Three years after Germany’s unconditional surrender on May 8, 1945 and the resulting occupation by the four victorious powers, Berlin experienced a crisis that from today’s perspective appears as the first great conflict of the Cold War. The Soviet blockade of West Berlin confronted the Western powers with virtually insoluble problems. While the causes of the blockade were varied, the immediate occasion was currency reform.


The victorious powers had been forced to tackle the currency situation in Germany since the end of the war in 1945. A drastic glut of money, a lack of acceptance for the currency, and a flourishing black market made reform a matter of urgency. The withdrawal of the Soviet representative from the Allied Control Council in March 1948, however, rendered a joint approach by the four victorious powers unthinkable.

The Western powers announced the currency reform on June 18 and it was implemented two days later. As an immediate response, the Soviet military administration interrupted passenger traffic to and from Berlin on June 19 in order to protect itself from the expected flood of now worthless reichsmarks. A currency reform for the Soviet occupation zone was decreed on June 23. In Berlin the Western powers refused to recognize this “East currency.” Instead they adopted the currency reforms enacted in the Western zones, so that beginning on June 25 the German mark of the Bank of the German States (West DM) also became legal tender in West Berlin. Berlin was now divided not only into four occupation zones, but also into two currency zones.

© Archiv AlliiertenMuseum/Slg. Provan
A typical scene on Berlin’s black market.
© Archiv AlliiertenMuseum/Slg. Provan
A C-54 being loaded with bags of flour
© Archiv AlliiertenMuseum/Slg. Provan
Celebrating the end of the blockade.


Apart from the mentioned blockades of street traffic on June 19, between June 19 and 29, 1948 the Soviets also successively blocked all routes by land, rail, and water between West Berlin and the three Western zones. Only the air corridors on which the four victorious powers had agreed in the Air Agreement of 1945/46 were unaffected. For that reason the three Western powers began an Airlift to Berlin to supply the city and its approximately two million inhabitants with the necessities. It was an ambitious plan never before attempted on this scale and it was unclear whether it would work.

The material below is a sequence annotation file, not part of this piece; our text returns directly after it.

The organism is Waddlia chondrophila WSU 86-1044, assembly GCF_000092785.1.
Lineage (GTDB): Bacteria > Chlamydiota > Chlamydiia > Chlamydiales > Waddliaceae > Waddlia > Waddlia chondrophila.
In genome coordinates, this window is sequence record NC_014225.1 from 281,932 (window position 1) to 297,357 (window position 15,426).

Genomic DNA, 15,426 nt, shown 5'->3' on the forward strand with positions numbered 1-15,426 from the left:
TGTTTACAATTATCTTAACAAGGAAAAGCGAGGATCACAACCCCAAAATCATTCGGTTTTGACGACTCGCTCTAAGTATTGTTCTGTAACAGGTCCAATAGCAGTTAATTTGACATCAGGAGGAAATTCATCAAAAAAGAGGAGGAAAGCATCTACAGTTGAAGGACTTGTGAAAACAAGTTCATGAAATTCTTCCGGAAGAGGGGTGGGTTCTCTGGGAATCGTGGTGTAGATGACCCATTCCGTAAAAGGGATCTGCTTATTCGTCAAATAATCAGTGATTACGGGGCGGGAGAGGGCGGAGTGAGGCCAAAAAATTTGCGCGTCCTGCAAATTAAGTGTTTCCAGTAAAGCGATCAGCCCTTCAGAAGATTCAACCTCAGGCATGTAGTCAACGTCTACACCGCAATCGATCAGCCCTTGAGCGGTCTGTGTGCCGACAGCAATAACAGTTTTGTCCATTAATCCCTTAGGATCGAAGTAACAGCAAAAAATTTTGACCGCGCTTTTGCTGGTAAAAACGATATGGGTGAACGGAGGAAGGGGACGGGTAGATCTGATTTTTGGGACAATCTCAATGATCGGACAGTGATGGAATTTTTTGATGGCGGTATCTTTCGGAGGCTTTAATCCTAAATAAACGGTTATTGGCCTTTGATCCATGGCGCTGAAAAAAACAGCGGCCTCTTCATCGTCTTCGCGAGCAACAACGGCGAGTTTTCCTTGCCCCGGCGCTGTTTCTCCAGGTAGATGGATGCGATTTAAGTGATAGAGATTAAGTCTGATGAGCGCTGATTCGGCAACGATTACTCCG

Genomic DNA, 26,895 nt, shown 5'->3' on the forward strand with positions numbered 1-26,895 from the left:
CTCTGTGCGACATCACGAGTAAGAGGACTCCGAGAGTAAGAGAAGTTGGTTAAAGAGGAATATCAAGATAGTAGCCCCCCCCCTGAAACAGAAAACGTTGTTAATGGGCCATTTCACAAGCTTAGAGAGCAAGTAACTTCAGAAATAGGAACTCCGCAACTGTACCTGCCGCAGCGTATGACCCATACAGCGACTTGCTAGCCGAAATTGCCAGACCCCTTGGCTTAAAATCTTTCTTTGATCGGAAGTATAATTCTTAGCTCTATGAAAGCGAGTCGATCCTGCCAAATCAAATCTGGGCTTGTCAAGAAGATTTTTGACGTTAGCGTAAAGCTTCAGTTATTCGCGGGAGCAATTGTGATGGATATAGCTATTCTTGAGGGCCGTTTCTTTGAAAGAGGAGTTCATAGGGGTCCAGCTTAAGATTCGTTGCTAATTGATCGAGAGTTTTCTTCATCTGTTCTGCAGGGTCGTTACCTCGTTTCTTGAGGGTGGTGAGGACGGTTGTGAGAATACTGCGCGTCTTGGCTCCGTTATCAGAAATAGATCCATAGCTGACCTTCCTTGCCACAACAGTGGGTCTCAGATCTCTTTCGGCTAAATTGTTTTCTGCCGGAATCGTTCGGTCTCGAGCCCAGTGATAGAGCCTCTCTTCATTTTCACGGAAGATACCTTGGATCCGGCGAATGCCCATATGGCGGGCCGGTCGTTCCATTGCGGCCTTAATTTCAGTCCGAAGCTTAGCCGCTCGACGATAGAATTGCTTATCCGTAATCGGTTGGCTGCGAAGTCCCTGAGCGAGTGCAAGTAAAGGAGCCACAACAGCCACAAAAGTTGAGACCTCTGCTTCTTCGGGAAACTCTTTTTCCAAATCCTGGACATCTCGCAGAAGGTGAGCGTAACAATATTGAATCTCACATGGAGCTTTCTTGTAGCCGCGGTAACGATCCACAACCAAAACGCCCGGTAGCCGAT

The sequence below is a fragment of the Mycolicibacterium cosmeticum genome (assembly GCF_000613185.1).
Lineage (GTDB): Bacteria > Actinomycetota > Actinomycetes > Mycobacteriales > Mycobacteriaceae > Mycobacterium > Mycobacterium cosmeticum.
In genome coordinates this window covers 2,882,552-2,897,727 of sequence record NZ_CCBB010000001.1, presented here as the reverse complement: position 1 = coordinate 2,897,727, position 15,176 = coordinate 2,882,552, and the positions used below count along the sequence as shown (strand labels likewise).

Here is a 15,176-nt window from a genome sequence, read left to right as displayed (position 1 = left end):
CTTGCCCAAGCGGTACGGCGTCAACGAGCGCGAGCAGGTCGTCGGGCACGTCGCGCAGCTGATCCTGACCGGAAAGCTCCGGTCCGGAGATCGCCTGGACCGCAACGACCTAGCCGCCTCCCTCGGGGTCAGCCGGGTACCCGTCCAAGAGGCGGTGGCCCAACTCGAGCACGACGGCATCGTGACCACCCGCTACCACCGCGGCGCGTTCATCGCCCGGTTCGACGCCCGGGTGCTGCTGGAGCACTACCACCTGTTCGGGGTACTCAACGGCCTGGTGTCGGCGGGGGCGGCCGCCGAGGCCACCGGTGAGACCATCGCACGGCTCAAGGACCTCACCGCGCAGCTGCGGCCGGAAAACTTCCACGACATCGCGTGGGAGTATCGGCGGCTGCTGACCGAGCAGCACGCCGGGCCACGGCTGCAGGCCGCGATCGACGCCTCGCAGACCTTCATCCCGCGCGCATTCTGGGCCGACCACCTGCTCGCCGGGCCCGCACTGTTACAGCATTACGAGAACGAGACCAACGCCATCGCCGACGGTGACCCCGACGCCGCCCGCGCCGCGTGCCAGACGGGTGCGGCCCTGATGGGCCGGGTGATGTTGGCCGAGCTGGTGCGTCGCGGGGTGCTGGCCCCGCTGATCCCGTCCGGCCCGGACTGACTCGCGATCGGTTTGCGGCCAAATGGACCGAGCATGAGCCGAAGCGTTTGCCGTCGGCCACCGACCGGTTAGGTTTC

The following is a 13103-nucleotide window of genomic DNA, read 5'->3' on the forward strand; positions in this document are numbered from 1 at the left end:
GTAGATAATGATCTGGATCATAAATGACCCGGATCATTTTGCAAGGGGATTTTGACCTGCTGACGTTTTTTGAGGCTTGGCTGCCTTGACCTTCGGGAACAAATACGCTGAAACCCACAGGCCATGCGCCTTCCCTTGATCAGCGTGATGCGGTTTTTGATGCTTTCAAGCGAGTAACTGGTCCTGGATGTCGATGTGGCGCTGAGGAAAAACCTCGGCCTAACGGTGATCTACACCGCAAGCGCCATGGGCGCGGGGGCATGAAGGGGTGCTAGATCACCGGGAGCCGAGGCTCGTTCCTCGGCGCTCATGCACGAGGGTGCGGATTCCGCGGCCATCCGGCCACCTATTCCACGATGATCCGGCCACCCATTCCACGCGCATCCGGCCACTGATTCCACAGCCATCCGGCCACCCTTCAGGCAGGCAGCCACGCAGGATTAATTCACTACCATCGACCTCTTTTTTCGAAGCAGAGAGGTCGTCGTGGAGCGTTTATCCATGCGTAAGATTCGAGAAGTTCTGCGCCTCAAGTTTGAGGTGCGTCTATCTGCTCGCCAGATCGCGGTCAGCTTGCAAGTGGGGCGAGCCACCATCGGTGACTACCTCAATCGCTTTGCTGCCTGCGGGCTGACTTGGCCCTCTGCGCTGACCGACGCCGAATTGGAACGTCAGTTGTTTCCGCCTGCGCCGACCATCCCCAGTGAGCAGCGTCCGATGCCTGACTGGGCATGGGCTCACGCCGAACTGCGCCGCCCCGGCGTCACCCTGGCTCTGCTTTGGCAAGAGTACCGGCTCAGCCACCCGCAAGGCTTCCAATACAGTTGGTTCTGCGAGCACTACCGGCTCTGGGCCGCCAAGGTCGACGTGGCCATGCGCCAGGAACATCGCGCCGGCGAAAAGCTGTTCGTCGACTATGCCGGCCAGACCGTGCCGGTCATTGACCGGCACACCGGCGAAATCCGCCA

On June 28, 1948 the first American and British aircraft landed at Tempelhof and Gatow airfields with goods for the people of Berlin. Many other flights followed, but nobody could predict how long the blockade would last. For that reason, the Western powers initially planned to supply the city into the winter. The aim in the first weeks of the Airlift was to fly 4,500 tons of goods into the city every day. This was raised to 5,000 tons a day in the autumn of 1948. Coal to meet the city’s energy needs made up a large proportion of this tonnage.

In October U.S. General William H. Tunner was appointed to head the Combined Airlift Taskforce (CALTF), which had its headquarters in Wiesbaden. He perfected the Airlift. The American military governor of Germany, General Lucius D. Clay, ensured the necessary political support of U.S. President Harry S. Truman. Clay continually requested more and larger aircraft to use in the Airlift, and Truman approved them.


In the first months of the Airlift, the French occupying power participated with six airplanes. The urgently needed third airport in Tegel in the French sector was completed in November 1948. Some 19,000 workers built it in record time, taking just three months. The British mobilized their Royal Air Force and contracted with an additional 25 charter companies to fly mainly oil and gasoline into the city. Aside from their circa 23 percent share of the total Airlift tonnage for freight, the British were also responsible for the lion’s share of passenger transport during the blockade. With their C-54-transport planes, the U.S. forces provided the largest air fleet for “Operation Vittles,” as the Americans called the mission. In spring 1949 the operation to supply Berlin was working so well that on some days more goods were flown into the city than had arrived before the blockade by road, water, and rail.

The Western powers used the media very effectively to publicize this outstanding efficiency. The continuing positive reporting on Allied tonnage and the growing reputation of the Western powers were certainly part of the reason for the lifting of the Soviet blockade on May 12, 1949. Despite the end of the blockade, the Airlift continued for another four months into late summer 1949. The historical events known as the “Berlin Blockade” and the “Berlin Airlift” are thus chronologically not wholly identical.

The lifting of the blockade and the end of the Airlift solved the first crisis of the Cold War by logistical means – without military force. This does not, however, mean that there were no casualties of the Airlift. At least 78 people died in airplane accidents. Their names are engraved on the base of the Airlift Memorial in the Berlin district of Tempelhof.


The Berlin Airlift palpably changed the relationship between the Western powers and West Berlin. Just a few years after World War II, the one-time enemies had mastered a severe political crisis by intensive cooperation. The population of Berlin now experienced the occupying powers as protecting powers.